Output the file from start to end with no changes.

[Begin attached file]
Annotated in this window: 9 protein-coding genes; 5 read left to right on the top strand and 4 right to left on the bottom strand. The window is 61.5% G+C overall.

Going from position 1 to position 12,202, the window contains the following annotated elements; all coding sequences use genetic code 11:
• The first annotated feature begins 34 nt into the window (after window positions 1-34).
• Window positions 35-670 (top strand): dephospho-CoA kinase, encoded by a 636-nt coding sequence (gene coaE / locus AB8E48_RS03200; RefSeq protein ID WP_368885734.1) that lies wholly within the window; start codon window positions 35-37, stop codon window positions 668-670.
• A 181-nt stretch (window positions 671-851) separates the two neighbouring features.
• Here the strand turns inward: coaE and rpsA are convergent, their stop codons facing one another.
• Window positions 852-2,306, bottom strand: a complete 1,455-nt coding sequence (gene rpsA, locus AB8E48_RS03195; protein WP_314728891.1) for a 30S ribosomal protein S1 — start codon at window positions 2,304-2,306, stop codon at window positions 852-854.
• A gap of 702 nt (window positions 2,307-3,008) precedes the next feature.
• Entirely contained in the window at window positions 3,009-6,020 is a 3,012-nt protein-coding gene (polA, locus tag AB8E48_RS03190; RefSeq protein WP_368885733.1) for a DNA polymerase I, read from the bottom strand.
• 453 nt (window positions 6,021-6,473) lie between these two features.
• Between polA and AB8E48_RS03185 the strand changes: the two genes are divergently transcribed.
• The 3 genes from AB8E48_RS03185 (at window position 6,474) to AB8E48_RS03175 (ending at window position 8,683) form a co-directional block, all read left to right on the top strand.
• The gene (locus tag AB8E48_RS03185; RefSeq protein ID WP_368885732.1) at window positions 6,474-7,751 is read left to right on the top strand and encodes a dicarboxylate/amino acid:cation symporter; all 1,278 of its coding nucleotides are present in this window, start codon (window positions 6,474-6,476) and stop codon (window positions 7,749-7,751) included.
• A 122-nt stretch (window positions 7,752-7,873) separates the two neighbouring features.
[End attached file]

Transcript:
Annotated in this window: 9 protein-coding genes; 5 read left to right on the top strand and 4 right to left on the bottom strand. The window is 61.5% G+C overall.

Going from position 1 to position 12,202, the window contains the following annotated elements; all coding sequences use genetic code 11:
• The first annotated feature begins 34 nt into the window (after window positions 1-34).
• Window positions 35-670 (top strand): dephospho-CoA kinase, encoded by a 636-nt coding sequence (gene coaE / locus AB8E48_RS03200; RefSeq protein ID WP_368885734.1) that lies wholly within the window; start codon window positions 35-37, stop codon window positions 668-670.
• A 181-nt stretch (window positions 671-851) separates the two neighbouring features.
• Here the strand turns inward: coaE and rpsA are convergent, their stop codons facing one another.
• Window positions 852-2,306, bottom strand: a complete 1,455-nt coding sequence (gene rpsA, locus AB8E48_RS03195; protein WP_314728891.1) for a 30S ribosomal protein S1 — start codon at window positions 2,304-2,306, stop codon at window positions 852-854.
• A gap of 702 nt (window positions 2,307-3,008) precedes the next feature.
• Entirely contained in the window at window positions 3,009-6,020 is a 3,012-nt protein-coding gene (polA, locus tag AB8E48_RS03190; RefSeq protein WP_368885733.1) for a DNA polymerase I, read from the bottom strand.
• 453 nt (window positions 6,021-6,473) lie between these two features.
• Between polA and AB8E48_RS03185 the strand changes: the two genes are divergently transcribed.
• The 3 genes from AB8E48_RS03185 (at window position 6,474) to AB8E48_RS03175 (ending at window position 8,683) form a co-directional block, all read left to right on the top strand.
• The gene (locus tag AB8E48_RS03185; RefSeq protein ID WP_368885732.1) at window positions 6,474-7,751 is read left to right on the top strand and encodes a dicarboxylate/amino acid:cation symporter; all 1,278 of its coding nucleotides are present in this window, start codon (window positions 6,474-6,476) and stop codon (window positions 7,749-7,751) included.
• A 122-nt stretch (window positions 7,752-7,873) separates the two neighbouring features.